Back to Top
facebook twitter linked in

Methicillin-resistant Staphylococcus Aureus
(MRSA) 

Staphylococcus aureus is a germ that lives on the skin and mucous membranes of healthy people. Occasionally S. aureus can cause an infection. When S. aureus develops resistance to certain antibiotics, it is called methicillin-resistant Staphylococcus aureus, or MRSA.

 

How is MRSA spread?

MRSA is spread from one person to another by contact, usually on the hands of caregivers. MRSA can be present on the caregiver’s hands either from touching contaminated material excreted by the infected person or from touching articles contaminated by the skin of a person with MRSA, such as towels, sheets and wound dressings. MRSA can live on hands and objects in the environment. 


What special precautions are required for MRSA?

It is important that special precautions are taken to stop MRSA from spreading to other patients in the hospital. These precautions include:

 

  • Single room accommodation (the door can remain open)
  • A long-sleeved gown and gloves must be worn by everyone who cares for you
  • A sign may be placed on your door to remind others who enter your room about the special precautions
  • The room and the equipment used in the room will be cleaned and disinfected regularly
  • Everyone who leaves your room must clean their hands well
  • You must clean your hands before you leave your room 

  

What about family/visitors?

Your family and visitors should not assist other patients with their personal care as this may cause the germ to spread. They may be required to wear a long-sleeved gown and gloves while in your room. Before leaving your room, visitors must remove the gloves and gown and dispose of them in the garbage container and the linen hamper located in your room. Then they must clean their hands.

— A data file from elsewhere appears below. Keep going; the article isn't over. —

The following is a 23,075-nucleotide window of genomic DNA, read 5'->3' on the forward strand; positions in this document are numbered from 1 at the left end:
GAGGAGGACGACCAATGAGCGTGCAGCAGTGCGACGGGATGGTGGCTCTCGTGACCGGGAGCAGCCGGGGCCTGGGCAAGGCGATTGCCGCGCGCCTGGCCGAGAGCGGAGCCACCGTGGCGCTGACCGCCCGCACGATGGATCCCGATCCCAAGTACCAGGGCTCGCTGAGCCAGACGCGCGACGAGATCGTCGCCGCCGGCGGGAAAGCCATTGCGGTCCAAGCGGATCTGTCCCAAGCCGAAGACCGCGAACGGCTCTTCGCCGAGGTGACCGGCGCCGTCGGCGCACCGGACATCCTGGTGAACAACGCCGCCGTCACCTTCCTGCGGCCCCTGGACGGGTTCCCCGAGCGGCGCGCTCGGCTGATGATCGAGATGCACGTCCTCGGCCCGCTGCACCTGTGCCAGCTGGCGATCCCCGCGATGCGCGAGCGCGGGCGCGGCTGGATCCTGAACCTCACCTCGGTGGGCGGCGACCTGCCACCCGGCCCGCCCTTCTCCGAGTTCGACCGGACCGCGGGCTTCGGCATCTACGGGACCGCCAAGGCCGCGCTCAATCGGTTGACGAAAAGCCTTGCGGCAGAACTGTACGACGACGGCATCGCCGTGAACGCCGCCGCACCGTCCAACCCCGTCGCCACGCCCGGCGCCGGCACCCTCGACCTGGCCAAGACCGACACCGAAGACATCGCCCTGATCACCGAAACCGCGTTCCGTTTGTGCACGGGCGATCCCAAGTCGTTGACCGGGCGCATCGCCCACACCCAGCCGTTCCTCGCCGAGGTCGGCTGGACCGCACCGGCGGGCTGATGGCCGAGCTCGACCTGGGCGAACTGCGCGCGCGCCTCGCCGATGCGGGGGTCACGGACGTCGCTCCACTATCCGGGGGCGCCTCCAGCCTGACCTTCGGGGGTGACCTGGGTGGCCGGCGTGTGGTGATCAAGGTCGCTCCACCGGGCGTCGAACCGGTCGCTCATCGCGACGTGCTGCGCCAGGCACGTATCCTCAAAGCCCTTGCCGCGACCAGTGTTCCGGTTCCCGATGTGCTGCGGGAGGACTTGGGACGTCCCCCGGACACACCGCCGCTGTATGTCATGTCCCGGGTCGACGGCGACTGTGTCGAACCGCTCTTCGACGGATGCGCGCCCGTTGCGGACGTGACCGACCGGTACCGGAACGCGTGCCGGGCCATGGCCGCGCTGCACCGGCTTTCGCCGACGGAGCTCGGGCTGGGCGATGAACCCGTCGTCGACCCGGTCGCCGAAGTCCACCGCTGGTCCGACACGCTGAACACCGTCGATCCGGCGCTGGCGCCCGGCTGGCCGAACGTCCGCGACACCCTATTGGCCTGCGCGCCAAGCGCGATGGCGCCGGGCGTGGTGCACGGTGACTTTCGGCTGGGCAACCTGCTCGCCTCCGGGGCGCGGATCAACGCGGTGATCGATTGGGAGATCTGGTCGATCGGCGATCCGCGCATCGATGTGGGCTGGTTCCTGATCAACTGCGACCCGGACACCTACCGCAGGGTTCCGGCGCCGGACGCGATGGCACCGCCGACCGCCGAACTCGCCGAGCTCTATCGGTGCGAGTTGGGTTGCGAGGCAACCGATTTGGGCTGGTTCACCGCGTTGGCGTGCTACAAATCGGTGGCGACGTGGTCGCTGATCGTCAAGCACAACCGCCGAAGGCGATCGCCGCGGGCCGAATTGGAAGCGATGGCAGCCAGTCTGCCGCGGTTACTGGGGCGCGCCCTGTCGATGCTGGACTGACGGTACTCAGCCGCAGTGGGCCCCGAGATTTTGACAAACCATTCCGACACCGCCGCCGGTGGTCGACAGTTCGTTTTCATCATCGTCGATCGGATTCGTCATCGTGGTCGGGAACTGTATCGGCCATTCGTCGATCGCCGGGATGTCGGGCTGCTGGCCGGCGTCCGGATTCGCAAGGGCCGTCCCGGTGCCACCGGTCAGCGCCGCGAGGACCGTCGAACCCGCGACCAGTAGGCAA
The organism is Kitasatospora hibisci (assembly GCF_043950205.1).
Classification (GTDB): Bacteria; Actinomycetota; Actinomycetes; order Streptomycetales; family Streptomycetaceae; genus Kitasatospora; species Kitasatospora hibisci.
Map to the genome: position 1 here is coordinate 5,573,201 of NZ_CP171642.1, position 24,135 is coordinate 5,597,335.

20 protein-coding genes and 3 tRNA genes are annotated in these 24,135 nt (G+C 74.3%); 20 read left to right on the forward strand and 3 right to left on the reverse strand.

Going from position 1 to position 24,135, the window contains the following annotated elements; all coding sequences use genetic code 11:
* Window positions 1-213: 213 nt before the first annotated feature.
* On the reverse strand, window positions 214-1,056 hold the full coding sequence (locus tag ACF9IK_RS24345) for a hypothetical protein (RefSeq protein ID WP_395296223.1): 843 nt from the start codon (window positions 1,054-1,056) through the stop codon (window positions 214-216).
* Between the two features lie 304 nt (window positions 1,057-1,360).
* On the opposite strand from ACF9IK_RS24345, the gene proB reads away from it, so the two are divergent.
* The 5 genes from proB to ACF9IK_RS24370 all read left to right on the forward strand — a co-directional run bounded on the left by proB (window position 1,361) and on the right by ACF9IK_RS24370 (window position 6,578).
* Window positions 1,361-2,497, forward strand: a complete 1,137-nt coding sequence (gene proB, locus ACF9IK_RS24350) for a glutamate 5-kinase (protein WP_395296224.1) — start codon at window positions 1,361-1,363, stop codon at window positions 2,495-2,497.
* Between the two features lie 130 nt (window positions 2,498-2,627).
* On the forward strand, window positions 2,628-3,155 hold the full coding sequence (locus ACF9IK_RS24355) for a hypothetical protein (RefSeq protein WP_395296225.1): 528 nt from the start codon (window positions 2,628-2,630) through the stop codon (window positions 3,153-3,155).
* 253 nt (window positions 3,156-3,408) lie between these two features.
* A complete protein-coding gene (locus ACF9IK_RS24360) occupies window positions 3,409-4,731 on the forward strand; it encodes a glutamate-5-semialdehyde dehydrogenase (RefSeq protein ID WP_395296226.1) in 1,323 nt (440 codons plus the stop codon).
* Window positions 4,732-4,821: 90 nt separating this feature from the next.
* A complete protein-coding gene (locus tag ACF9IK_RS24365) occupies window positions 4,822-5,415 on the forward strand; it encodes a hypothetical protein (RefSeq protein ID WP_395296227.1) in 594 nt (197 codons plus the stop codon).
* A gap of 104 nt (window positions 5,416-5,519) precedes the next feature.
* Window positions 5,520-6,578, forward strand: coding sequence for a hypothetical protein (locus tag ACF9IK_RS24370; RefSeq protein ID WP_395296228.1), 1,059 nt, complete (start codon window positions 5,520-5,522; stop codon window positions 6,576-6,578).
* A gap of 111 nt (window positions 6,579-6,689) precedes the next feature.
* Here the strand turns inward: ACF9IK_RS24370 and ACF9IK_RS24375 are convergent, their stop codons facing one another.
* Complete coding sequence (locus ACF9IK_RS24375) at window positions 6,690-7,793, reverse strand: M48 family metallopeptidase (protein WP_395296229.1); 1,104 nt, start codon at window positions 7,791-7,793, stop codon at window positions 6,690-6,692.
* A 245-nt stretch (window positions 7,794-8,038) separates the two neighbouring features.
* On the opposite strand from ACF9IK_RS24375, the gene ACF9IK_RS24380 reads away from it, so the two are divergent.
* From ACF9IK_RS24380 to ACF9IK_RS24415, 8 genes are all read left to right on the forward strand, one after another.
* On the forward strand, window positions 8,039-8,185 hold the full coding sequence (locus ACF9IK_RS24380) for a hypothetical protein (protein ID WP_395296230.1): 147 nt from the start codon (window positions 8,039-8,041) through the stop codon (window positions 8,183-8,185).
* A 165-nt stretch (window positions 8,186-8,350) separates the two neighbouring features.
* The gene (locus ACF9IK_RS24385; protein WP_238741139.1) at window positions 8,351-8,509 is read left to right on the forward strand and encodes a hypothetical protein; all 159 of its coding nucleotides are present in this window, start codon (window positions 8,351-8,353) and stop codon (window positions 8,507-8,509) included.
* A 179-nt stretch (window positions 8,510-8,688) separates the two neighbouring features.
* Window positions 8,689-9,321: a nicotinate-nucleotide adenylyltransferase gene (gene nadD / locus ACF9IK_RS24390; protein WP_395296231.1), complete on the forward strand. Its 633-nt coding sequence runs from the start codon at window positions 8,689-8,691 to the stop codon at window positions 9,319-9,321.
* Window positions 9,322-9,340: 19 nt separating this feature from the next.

Good hand hygiene practices

Remind all staff and visitors to practice good hand hygiene before and after they touch you. Ask your nurse or doctor to demonstrate proper hand hygiene techniques (15 seconds of soap and running water or waterless alcohol hand rub until hands are dry). You need to clean your hands:

  • After using the bathroom
  • After blowing your nose
  • Before eating and drinking
  • Before and after you touch your dressing or wounds
  • When your hands are visibly dirty (soiled)
  • Before you leave your room 


What will happen at home?

If you have MRSA at the time of discharge from hospital, the chance of spreading the germ to your family is small. But, you should practice the following:

  •  Everyone who might help you with your personal hygiene or with going to the toilet should wash their hands after contact with you.
  • Wash your hands before you make any food and before you eat. This practice should be followed by everyone in the household.
  • Wash your hands well after using the toilet. Make sure others that use the bathroom wash their hands well afterwards.
  • Clothing may be laundered in the same manner as the rest of the household laundry.
  • No special cleaning of furniture or items (e.g. dishes) in the home is required.
  • Always tell your physician, paramedics, nurses or other care providers that you have MRSA. This helps prevent spread to others.

 

MRSA rates 2016 

    Reporting Period               

 Number of new cases of MRSA

                 MRSA rate                     

 January - March

 0 cases 

0.00 per 1000 patient days

 April - June

< 5 cases

0.043 per 1000 patient days

 July - September

 0 cases 

0.00 per 1000 patient days

 October - December

0 cases

0.00 per 1000 patient days